So who among us is powerful? How do we define power between individuals? If you're like most people, you know power when you see it, but you can't really define it. We seem to have an innate ability to measure power in our fellow man. An exercise I often perform with organizations illustrates this point. I've gone into companies and other groups with this request, "Here's a personnel roster -- rank these people in terms of their power." With no more than this single instruction, people have no difficulty completing the task. Although there is some disagreement about the ranking of those in the middle, most people readily agree on who really has power. In fact, what I often find is that everyone agrees who's at the top and bottom of the list. People seem to sense who is powerful. I find this agreement whether I am asking about power at work, power in politics, power in the community, or power in families -- wherever people are together.
A group of automotive engineers testing the horsepower of an engine would be expected to concur on how powerful the engine is. Since we don't have physical instruments for measuring interpersonal power, what is it that causes this agreement when people are asked to rank the more powerful and less powerful people they associate with? I believe it is our perceptions, based on our experiences -- we feel it. When I ask people about those they know who they consider to be powerful, they often explain the source of their power in terms of an instance in which the powerful person played a significant role. This frequently includes some reference to the kind of relationships the powerful person has. For example, one might say, "Enrico is so powerful -- he gets anything he wants because people are afraid of him." Or, "Suzanne is pretty powerful -- she has what others want, and the only way they can get it is to go through her." Or, "I'd say that Chris has power with other people and they choose to follow him because they trust him -- they believe in what he is trying to accomplish."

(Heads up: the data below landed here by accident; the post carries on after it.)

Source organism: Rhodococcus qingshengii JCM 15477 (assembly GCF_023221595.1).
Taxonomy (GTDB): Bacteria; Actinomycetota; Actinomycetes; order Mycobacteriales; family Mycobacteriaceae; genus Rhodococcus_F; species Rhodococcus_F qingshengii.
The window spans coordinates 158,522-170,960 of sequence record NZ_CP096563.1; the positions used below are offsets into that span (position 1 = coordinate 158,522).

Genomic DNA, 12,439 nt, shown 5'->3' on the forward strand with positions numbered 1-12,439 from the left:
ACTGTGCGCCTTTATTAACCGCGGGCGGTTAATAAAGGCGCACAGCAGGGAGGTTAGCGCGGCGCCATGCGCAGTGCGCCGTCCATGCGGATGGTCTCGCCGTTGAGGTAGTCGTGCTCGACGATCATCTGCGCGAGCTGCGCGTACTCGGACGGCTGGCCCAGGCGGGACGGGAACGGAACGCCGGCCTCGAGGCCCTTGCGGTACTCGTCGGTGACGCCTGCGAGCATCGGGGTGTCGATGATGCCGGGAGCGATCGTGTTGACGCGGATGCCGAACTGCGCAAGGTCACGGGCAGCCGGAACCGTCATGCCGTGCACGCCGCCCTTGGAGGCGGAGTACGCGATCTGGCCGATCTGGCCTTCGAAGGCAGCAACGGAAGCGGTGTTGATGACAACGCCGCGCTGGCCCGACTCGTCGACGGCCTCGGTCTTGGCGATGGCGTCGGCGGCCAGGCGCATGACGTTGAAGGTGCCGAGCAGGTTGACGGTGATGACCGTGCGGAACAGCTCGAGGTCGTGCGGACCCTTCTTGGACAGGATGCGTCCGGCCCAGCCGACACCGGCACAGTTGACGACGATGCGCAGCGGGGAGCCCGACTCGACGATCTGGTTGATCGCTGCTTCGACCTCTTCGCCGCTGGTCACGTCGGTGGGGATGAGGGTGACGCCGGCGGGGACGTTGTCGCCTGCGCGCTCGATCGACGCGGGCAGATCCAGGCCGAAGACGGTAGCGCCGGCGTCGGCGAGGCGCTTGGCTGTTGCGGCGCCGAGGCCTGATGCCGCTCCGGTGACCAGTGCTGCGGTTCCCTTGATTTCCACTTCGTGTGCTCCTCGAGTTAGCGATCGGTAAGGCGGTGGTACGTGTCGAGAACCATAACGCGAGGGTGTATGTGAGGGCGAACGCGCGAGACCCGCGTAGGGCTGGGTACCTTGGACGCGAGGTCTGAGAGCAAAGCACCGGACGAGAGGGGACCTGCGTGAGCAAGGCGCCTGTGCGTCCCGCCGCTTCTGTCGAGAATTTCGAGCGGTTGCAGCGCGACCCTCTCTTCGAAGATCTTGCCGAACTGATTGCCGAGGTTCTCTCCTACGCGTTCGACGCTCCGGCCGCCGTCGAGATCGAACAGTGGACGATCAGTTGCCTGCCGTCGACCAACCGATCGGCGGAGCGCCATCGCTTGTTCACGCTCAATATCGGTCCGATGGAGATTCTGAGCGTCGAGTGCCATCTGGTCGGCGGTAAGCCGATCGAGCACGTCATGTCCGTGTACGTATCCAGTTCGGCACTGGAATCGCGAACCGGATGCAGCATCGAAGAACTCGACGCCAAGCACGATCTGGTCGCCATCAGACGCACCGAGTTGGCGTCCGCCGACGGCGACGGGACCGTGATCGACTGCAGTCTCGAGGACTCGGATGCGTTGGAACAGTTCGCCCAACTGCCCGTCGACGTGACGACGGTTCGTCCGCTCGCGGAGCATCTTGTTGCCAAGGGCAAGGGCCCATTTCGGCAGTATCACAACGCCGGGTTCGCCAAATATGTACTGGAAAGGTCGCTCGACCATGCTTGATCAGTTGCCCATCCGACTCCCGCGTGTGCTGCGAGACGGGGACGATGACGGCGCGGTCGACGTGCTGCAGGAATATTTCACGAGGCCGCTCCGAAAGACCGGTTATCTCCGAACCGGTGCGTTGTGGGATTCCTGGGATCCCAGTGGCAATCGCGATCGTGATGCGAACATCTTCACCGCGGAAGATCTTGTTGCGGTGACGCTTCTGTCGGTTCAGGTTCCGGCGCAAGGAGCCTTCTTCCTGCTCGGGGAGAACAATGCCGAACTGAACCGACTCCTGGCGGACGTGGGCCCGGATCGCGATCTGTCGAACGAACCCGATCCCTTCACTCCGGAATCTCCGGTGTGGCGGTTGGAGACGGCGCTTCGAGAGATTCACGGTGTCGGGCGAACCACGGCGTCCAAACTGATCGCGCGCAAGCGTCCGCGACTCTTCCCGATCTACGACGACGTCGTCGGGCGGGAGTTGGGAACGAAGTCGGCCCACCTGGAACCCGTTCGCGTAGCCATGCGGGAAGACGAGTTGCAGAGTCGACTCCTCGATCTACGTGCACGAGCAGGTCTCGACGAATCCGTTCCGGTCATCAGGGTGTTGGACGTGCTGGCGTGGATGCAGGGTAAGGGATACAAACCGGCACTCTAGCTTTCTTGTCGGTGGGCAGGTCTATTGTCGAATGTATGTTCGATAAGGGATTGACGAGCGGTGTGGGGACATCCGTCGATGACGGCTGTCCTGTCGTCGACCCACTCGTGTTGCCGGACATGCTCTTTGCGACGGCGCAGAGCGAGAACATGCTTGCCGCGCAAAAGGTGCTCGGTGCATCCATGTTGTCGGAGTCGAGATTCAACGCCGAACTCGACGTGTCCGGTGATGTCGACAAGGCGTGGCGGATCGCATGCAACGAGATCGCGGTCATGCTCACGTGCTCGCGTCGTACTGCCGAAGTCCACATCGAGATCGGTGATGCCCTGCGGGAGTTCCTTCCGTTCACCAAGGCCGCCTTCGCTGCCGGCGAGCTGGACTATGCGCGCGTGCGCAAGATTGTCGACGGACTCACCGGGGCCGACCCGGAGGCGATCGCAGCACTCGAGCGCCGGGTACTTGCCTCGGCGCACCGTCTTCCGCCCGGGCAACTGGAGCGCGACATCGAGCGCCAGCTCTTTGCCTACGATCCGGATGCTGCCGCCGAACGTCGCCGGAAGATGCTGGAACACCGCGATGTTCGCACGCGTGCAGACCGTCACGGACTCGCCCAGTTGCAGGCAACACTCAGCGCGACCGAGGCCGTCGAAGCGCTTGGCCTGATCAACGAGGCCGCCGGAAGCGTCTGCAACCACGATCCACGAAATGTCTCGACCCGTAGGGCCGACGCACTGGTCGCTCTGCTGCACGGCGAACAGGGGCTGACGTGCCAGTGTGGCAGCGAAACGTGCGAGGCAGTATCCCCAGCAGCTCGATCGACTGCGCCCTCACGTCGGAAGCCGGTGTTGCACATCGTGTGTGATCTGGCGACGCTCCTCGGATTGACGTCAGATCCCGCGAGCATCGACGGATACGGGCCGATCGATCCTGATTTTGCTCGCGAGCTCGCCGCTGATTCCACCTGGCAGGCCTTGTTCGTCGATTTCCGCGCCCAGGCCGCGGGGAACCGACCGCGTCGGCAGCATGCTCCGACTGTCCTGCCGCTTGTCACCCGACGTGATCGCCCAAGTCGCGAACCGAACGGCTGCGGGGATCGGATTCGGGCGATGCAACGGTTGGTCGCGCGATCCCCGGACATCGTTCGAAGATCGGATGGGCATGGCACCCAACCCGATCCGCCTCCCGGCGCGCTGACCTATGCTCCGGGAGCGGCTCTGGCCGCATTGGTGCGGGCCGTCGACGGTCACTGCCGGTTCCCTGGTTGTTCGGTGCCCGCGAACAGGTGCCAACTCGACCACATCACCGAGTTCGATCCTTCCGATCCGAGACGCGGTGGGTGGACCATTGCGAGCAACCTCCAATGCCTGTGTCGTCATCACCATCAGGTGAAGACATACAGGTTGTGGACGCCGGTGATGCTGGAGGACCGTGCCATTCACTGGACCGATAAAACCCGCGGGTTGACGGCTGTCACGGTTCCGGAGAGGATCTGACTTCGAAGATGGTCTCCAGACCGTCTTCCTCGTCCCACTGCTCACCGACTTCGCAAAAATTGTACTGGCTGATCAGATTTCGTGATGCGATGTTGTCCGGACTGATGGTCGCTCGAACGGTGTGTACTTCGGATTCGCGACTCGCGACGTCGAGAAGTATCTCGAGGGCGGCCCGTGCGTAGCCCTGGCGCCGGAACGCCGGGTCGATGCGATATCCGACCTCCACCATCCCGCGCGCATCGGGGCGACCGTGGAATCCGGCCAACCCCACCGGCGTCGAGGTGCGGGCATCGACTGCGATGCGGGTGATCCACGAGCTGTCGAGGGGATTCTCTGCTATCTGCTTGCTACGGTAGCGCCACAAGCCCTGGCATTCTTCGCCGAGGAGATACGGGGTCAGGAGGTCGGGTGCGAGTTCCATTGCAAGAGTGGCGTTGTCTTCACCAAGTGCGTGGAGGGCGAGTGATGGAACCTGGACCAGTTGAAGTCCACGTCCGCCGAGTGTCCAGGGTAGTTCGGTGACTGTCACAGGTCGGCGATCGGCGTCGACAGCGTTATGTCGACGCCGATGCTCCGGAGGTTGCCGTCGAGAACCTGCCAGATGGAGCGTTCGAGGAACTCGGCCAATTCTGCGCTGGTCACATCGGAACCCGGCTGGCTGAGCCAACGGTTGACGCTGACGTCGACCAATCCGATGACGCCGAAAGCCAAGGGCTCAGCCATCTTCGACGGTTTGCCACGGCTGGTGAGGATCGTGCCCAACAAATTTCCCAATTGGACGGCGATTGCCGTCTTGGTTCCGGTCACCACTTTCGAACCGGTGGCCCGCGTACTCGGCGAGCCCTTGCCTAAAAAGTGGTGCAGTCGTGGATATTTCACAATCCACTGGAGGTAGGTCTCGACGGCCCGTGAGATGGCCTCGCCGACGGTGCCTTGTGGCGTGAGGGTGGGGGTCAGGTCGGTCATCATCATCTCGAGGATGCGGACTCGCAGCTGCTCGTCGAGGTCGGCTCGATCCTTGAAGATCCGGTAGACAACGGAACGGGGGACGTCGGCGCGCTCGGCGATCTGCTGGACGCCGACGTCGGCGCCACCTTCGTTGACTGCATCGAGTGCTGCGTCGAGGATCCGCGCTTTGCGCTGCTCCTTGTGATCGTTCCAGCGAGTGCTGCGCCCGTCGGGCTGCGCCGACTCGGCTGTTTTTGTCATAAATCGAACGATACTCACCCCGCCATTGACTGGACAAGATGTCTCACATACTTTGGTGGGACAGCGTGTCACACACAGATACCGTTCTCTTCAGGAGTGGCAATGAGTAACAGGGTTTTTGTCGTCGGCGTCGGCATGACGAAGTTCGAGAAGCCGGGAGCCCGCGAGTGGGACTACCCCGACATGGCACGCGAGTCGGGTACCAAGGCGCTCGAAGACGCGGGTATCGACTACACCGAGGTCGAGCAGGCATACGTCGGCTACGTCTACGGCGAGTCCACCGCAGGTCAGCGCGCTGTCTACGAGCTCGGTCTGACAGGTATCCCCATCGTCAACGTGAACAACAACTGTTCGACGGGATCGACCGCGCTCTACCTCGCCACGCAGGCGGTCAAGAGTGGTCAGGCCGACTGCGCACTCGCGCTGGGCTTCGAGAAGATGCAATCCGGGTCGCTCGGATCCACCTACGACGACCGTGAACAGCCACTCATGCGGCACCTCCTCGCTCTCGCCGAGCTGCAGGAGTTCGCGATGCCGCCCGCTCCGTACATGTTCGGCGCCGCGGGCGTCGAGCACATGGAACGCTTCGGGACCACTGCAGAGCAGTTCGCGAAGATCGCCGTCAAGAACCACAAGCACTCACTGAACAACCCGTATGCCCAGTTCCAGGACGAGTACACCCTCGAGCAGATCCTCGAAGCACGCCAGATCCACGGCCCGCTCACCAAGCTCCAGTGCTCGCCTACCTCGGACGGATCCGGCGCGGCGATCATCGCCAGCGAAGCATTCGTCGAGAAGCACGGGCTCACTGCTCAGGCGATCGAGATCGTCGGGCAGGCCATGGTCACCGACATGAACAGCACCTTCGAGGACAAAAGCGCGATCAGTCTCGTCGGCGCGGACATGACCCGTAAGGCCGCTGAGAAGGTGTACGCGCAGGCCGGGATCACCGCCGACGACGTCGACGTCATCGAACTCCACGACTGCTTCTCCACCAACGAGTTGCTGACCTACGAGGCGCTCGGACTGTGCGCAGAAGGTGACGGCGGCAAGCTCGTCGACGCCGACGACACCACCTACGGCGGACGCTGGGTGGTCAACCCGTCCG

Reflect on your own experience. Do you know a powerful person? This might be someone you have worked with, someone you have lived with, or some historical or current public figure you have read about. However you define power, this person has it. What makes others choose to follow this person?
THREE PATHS TO POWER
There are three options you should consider. First, is it because they are afraid not to? Perhaps this person has the capacity, authority, or ability to intimidate or bully people, to do something unpleasant or uncomfortable to other people. Is this person powerful because they can hurt others in some way, or embarrass them, humiliate them, impose sanctions against them, fire them, or take something away from them? If they are afraid that this powerful person can do something they don't like, others might comply just to avoid the problem. With fear as a source of this person's power, others might go along to get along.
Consider a second option. This person might be influential with others because of what they can do for them. This person has the capacity to do something that other people want. For example, they might offer one of the following: "I will pay you if you'll do what I want. I have something to exchange for your time and effort. I can give you information. I can give you opportunity. I can give you resources. I can give you power. I've got something you want, you've got something I want. Let's make a deal." This person has power because they can provide things that other people want, in order to get what they want in return. This is different from the first kind of power. There is no threat or force involved. Ask yourself, Is this second option the reason why people choose to follow the individual that I was thinking about? Is there something valuable they offer to do for them in exchange?
A third option represents an entirely different approach and a different kind of power. This category suggests that the person you believe is powerful is someone others believe in, someone they honor, someone they respect. They comply with this person's wishes because they want what she wants. Whether she is there or checking up on them or paying them does not matter. She believes in them and they believe in her. As a consequence, people willingly and wholeheartedly give themselves to what she asks of them. This person has power with others, not over them.